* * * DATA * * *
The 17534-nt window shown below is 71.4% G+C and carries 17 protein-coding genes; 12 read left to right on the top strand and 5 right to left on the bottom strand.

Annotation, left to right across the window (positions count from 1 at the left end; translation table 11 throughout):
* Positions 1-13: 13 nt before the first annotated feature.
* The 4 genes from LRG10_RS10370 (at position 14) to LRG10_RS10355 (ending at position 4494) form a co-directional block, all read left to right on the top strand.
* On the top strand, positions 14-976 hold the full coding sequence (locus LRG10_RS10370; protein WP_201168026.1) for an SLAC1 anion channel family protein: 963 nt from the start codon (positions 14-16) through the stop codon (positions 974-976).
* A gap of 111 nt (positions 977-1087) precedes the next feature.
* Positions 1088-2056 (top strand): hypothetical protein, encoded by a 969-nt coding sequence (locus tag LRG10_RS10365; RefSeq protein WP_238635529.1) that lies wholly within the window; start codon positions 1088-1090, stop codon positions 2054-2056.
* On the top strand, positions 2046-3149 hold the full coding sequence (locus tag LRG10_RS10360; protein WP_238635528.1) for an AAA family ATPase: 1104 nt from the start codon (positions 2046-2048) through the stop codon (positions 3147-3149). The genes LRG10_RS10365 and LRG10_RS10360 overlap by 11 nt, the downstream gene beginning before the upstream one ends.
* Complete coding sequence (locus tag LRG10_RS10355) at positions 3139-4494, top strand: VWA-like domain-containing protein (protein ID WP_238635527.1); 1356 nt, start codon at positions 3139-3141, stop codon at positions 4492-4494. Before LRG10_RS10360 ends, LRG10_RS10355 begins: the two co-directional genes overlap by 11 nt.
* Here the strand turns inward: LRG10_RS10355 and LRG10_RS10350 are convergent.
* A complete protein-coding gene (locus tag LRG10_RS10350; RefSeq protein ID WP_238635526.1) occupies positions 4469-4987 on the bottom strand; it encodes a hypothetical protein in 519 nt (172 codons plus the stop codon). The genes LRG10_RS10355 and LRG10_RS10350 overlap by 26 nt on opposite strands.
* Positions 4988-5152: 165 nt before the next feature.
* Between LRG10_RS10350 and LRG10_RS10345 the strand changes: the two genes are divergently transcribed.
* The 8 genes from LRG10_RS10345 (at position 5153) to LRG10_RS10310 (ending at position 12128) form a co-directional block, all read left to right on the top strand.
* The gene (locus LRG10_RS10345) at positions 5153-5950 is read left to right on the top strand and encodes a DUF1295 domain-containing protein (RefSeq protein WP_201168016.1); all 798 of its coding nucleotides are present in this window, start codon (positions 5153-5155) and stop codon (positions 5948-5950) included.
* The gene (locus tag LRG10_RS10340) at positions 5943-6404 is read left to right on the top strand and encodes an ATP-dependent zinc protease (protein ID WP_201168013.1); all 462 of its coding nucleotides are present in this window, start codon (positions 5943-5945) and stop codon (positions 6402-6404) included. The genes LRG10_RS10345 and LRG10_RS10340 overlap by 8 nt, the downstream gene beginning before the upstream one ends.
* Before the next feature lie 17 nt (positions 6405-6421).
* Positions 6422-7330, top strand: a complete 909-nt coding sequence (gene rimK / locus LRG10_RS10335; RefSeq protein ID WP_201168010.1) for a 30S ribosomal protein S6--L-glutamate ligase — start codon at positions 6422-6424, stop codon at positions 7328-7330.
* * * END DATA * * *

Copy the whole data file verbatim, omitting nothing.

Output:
The 17534-nt window shown below is 71.4% G+C and carries 17 protein-coding genes; 12 read left to right on the top strand and 5 right to left on the bottom strand.

Annotation, left to right across the window (positions count from 1 at the left end; translation table 11 throughout):
* Positions 1-13: 13 nt before the first annotated feature.
* The 4 genes from LRG10_RS10370 (at position 14) to LRG10_RS10355 (ending at position 4494) form a co-directional block, all read left to right on the top strand.
* On the top strand, positions 14-976 hold the full coding sequence (locus LRG10_RS10370; protein WP_201168026.1) for an SLAC1 anion channel family protein: 963 nt from the start codon (positions 14-16) through the stop codon (positions 974-976).
* A gap of 111 nt (positions 977-1087) precedes the next feature.
* Positions 1088-2056 (top strand): hypothetical protein, encoded by a 969-nt coding sequence (locus tag LRG10_RS10365; RefSeq protein WP_238635529.1) that lies wholly within the window; start codon positions 1088-1090, stop codon positions 2054-2056.
* On the top strand, positions 2046-3149 hold the full coding sequence (locus tag LRG10_RS10360; protein WP_238635528.1) for an AAA family ATPase: 1104 nt from the start codon (positions 2046-2048) through the stop codon (positions 3147-3149). The genes LRG10_RS10365 and LRG10_RS10360 overlap by 11 nt, the downstream gene beginning before the upstream one ends.
* Complete coding sequence (locus tag LRG10_RS10355) at positions 3139-4494, top strand: VWA-like domain-containing protein (protein ID WP_238635527.1); 1356 nt, start codon at positions 3139-3141, stop codon at positions 4492-4494. Before LRG10_RS10360 ends, LRG10_RS10355 begins: the two co-directional genes overlap by 11 nt.
* Here the strand turns inward: LRG10_RS10355 and LRG10_RS10350 are convergent.
* A complete protein-coding gene (locus tag LRG10_RS10350; RefSeq protein ID WP_238635526.1) occupies positions 4469-4987 on the bottom strand; it encodes a hypothetical protein in 519 nt (172 codons plus the stop codon). The genes LRG10_RS10355 and LRG10_RS10350 overlap by 26 nt on opposite strands.
* Positions 4988-5152: 165 nt before the next feature.
* Between LRG10_RS10350 and LRG10_RS10345 the strand changes: the two genes are divergently transcribed.
* The 8 genes from LRG10_RS10345 (at position 5153) to LRG10_RS10310 (ending at position 12128) form a co-directional block, all read left to right on the top strand.
* The gene (locus LRG10_RS10345) at positions 5153-5950 is read left to right on the top strand and encodes a DUF1295 domain-containing protein (RefSeq protein WP_201168016.1); all 798 of its coding nucleotides are present in this window, start codon (positions 5153-5155) and stop codon (positions 5948-5950) included.
* The gene (locus tag LRG10_RS10340) at positions 5943-6404 is read left to right on the top strand and encodes an ATP-dependent zinc protease (protein ID WP_201168013.1); all 462 of its coding nucleotides are present in this window, start codon (positions 5943-5945) and stop codon (positions 6402-6404) included. The genes LRG10_RS10345 and LRG10_RS10340 overlap by 8 nt, the downstream gene beginning before the upstream one ends.
* Before the next feature lie 17 nt (positions 6405-6421).
* Positions 6422-7330, top strand: a complete 909-nt coding sequence (gene rimK / locus LRG10_RS10335; RefSeq protein ID WP_201168010.1) for a 30S ribosomal protein S6--L-glutamate ligase — start codon at positions 6422-6424, stop codon at positions 7328-7330.